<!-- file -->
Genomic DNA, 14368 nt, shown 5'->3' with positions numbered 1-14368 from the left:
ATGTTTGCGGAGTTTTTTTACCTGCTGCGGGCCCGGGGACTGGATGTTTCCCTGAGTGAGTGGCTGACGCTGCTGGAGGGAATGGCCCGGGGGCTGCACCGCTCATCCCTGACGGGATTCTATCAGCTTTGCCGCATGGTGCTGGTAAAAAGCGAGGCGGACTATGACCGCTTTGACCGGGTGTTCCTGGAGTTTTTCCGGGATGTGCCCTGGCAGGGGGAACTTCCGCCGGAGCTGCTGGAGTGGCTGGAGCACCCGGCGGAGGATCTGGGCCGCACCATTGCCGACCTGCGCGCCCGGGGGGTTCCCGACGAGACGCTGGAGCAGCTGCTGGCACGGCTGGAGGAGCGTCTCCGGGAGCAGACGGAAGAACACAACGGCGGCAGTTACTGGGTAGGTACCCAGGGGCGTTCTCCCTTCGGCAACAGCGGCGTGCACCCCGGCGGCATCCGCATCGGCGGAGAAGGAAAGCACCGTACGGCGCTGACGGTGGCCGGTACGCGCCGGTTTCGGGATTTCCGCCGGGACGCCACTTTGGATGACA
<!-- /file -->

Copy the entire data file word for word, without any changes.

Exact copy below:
Genomic DNA, 14368 nt, shown 5'->3' with positions numbered 1-14368 from the left:
ATGTTTGCGGAGTTTTTTTACCTGCTGCGGGCCCGGGGACTGGATGTTTCCCTGAGTGAGTGGCTGACGCTGCTGGAGGGAATGGCCCGGGGGCTGCACCGCTCATCCCTGACGGGATTCTATCAGCTTTGCCGCATGGTGCTGGTAAAAAGCGAGGCGGACTATGACCGCTTTGACCGGGTGTTCCTGGAGTTTTTCCGGGATGTGCCCTGGCAGGGGGAACTTCCGCCGGAGCTGCTGGAGTGGCTGGAGCACCCGGCGGAGGATCTGGGCCGCACCATTGCCGACCTGCGCGCCCGGGGGGTTCCCGACGAGACGCTGGAGCAGCTGCTGGCACGGCTGGAGGAGCGTCTCCGGGAGCAGACGGAAGAACACAACGGCGGCAGTTACTGGGTAGGTACCCAGGGGCGTTCTCCCTTCGGCAACAGCGGCGTGCACCCCGGCGGCATCCGCATCGGCGGAGAAGGAAAGCACCGTACGGCGCTGACGGTGGCCGGTACGCGCCGGTTTCGGGATTTCCGCCGGGACGCCACTTTGGATGACA